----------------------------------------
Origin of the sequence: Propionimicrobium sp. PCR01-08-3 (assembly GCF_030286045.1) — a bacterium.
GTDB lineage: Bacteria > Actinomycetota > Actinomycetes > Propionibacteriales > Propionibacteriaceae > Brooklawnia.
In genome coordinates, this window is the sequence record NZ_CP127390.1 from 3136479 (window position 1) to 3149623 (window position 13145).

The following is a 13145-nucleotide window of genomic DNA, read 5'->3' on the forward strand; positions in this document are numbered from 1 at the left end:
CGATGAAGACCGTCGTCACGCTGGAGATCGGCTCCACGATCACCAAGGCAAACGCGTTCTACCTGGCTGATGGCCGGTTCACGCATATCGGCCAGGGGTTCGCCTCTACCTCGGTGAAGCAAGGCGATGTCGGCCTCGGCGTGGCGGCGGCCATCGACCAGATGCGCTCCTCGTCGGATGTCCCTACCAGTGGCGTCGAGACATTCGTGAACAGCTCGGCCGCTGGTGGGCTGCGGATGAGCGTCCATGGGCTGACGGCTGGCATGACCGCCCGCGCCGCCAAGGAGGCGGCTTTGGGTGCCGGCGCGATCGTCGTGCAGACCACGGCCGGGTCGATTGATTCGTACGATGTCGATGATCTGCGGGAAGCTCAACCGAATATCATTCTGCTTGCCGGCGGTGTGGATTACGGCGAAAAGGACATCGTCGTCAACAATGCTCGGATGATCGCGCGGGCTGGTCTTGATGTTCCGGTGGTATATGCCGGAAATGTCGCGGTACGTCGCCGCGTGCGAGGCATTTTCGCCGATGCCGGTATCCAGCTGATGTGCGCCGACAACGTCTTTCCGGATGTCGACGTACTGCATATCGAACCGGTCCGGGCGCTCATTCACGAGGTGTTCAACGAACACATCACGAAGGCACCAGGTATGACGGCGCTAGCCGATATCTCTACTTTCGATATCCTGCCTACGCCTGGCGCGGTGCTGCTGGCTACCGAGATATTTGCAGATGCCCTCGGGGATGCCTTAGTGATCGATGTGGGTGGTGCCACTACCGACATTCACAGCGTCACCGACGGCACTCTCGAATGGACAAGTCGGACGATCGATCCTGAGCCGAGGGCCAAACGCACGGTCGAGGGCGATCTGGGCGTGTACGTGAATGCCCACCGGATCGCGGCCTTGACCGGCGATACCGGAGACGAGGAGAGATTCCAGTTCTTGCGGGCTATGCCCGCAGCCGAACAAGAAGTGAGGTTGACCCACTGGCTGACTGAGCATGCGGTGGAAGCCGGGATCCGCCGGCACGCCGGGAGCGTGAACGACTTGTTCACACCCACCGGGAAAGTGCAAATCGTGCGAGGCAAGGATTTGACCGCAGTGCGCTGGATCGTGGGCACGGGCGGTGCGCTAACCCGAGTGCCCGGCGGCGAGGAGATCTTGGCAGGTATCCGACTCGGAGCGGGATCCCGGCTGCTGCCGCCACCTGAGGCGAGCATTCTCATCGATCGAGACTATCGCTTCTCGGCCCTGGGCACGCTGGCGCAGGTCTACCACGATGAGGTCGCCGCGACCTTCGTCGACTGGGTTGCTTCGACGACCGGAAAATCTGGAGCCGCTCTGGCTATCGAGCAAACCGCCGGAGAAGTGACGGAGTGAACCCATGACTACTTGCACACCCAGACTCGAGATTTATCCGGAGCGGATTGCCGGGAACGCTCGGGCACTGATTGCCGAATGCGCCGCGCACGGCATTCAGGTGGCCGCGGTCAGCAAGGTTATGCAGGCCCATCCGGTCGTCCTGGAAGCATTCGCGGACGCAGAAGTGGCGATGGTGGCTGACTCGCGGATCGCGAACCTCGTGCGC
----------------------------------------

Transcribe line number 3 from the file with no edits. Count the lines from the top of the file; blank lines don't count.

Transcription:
In genome coordinates, this window is the sequence record NZ_CP127390.1 from 3136479 (window position 1) to 3149623 (window position 13145).